Abigail J. Strudwick was nominated by Melissa Strompolis, Volunteer Guardian with Richland County CASA.
In July of 2017, Ms. Abigail (Abbi) Jean Strudwick was a 20-year-old college student at the University of South Carolina-Upstate. She was in her second year taking general classes and working to pay for school. Abbi’s family resided in the Midlands – her parents and younger sister in Irmo and older sister and nephew in various Midlands residences.
Also in July of 2017, Abbi’s nephew (son of her older sister) tested positive for substances and in a neglectful home, as a result he was placed into foster care. Within a few days, Abbi’s mother and father were able to get their grandson out of foster care and into their guardianship. Two months later, however, their family fabric came undone. Abbi’s father died unexpectedly in a car accident (he was a first responder, attempting to assist during Hurricane Irma) and Abbi’s mother fell out of recovery and back into alcohol misuse.
At that time, Abbi’s nephew and her younger sister were placed into foster care. Without hesitation or anyone asking, Abbi immediately left school and came home to take care of her nephew and sister. Abbi applied and received guardianship of her nephew and sister. Not only did Abbi drop out of college to do so, she also found a job to help support the family. Abbi became and did everything a mother or father would do for their children.
The resilience that Abbi demonstrated cannot be over stated. Abbi had to put aside her anger toward her older sister, her grief over the loss of her father, and her disappointment of her mother to provide the best possible care for her nephew and sister. Abbi, a newly minted young adult, had to adjust quickly to not only becoming a parent but also navigating the various services systems that support children and families in South Carolina. She did this all without complaining or thinking about herself. Abbi’s mother is back in recovery and has received guardianship of her youngest daughter and grandson and that Abbi is currently back in college.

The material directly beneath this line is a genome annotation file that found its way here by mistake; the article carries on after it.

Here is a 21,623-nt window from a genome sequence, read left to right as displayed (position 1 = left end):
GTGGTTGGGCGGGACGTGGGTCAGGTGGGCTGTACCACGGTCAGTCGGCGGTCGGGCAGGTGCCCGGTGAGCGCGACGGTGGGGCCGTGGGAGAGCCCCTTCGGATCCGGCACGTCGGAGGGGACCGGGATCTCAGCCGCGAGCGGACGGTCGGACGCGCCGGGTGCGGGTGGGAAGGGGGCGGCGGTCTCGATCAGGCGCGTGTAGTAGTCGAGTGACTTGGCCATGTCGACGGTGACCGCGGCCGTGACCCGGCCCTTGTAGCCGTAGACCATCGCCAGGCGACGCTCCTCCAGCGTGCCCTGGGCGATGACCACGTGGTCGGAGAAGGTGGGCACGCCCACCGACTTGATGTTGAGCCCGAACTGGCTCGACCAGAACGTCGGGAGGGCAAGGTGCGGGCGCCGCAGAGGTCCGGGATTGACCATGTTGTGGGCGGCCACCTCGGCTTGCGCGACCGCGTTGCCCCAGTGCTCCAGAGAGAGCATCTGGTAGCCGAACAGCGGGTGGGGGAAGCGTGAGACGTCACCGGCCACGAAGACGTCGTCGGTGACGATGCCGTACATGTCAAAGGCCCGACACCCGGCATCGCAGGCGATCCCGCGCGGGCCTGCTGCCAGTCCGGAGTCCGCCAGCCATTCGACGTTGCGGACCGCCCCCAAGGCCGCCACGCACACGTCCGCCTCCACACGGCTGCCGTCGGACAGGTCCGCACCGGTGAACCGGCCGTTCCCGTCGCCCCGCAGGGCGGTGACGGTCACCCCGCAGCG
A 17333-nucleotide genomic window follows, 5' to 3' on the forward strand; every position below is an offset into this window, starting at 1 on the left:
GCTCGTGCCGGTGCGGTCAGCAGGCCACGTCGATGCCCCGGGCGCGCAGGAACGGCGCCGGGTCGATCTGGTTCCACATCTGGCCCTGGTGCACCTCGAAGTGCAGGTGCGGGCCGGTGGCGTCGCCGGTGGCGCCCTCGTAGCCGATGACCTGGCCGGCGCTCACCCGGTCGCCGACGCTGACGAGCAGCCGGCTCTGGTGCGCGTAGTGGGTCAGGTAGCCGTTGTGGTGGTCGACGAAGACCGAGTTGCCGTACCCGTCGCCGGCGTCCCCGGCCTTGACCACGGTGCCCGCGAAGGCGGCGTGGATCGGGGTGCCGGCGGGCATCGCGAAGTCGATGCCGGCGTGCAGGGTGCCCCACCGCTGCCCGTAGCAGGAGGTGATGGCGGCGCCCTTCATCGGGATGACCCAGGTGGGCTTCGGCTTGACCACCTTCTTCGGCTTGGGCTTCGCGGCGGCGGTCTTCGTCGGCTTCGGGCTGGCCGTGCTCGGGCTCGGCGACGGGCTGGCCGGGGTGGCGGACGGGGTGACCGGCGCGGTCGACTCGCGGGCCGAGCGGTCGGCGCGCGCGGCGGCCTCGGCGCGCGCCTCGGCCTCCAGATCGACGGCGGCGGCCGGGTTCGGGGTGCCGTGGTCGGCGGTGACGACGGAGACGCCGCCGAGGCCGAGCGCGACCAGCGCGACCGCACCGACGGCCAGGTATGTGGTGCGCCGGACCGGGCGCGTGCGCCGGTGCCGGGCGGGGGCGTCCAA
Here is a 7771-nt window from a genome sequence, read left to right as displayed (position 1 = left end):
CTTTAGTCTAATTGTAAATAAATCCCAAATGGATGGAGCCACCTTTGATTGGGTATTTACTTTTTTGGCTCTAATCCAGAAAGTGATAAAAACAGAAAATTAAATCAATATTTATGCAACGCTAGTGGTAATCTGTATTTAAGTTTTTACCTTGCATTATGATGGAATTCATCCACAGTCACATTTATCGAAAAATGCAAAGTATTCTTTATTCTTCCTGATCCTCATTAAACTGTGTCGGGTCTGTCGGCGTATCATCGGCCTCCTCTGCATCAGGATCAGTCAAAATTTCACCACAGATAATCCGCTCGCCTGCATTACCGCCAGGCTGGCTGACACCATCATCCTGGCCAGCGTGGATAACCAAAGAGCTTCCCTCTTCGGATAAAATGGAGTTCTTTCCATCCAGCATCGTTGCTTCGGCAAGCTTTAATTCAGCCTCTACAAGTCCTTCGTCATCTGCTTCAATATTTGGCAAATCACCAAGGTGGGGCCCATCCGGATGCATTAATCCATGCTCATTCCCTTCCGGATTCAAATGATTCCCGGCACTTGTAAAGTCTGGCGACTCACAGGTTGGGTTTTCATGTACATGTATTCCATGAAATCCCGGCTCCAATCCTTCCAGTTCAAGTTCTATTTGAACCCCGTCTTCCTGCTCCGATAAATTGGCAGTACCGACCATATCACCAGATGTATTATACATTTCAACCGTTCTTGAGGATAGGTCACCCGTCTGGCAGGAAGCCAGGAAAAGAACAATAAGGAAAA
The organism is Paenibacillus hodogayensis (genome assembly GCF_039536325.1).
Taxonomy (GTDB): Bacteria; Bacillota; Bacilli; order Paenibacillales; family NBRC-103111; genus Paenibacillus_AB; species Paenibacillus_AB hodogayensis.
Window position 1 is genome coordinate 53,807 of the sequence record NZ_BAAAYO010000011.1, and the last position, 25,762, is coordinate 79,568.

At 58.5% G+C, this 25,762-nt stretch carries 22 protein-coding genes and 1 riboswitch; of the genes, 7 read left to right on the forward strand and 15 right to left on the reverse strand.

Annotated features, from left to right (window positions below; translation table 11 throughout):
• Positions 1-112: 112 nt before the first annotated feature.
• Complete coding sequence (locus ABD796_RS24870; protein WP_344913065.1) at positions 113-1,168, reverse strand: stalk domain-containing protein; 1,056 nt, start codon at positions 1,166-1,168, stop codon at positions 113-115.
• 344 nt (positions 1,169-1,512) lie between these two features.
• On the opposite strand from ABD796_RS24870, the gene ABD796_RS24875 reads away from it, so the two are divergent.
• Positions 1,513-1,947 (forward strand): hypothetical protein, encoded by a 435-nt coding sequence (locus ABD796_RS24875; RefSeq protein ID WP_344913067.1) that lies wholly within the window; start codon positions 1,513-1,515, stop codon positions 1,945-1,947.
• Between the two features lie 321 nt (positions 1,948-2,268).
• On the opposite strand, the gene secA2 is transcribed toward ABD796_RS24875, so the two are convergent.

Denise Craddock Hannon
Denise Craddock Hannon, was nominated by Rhonda Goodman, Case Manager, DSS.
In the middle of the night Mrs. Hannon and her husband received a phone call from law enforcement to pick up their grandson. Without question or a second thought they jumped in their vehicle and drove from Taylors to Newberry to get their grandson. While this situation has not been easy they have both given and shown love, concern, dedication and promise to their grandson.
It is Mrs. Hannon’s hope that the relationship between mother and child can be rebuilt. To foster a deeper connection Mrs. Hannon encourages her grandson’s mother to do what is necessary to be reunited with her child such as completing her classes, finding employment, and finding housing closer to her son. In the care of his grandparents he has thrived being exposed to new experiences and summer trips, excelling in school and remaining involved in outside activities. It has not been an easy road without support from her grandson’s mother or father, but she endures because her love for her grandson is never ending.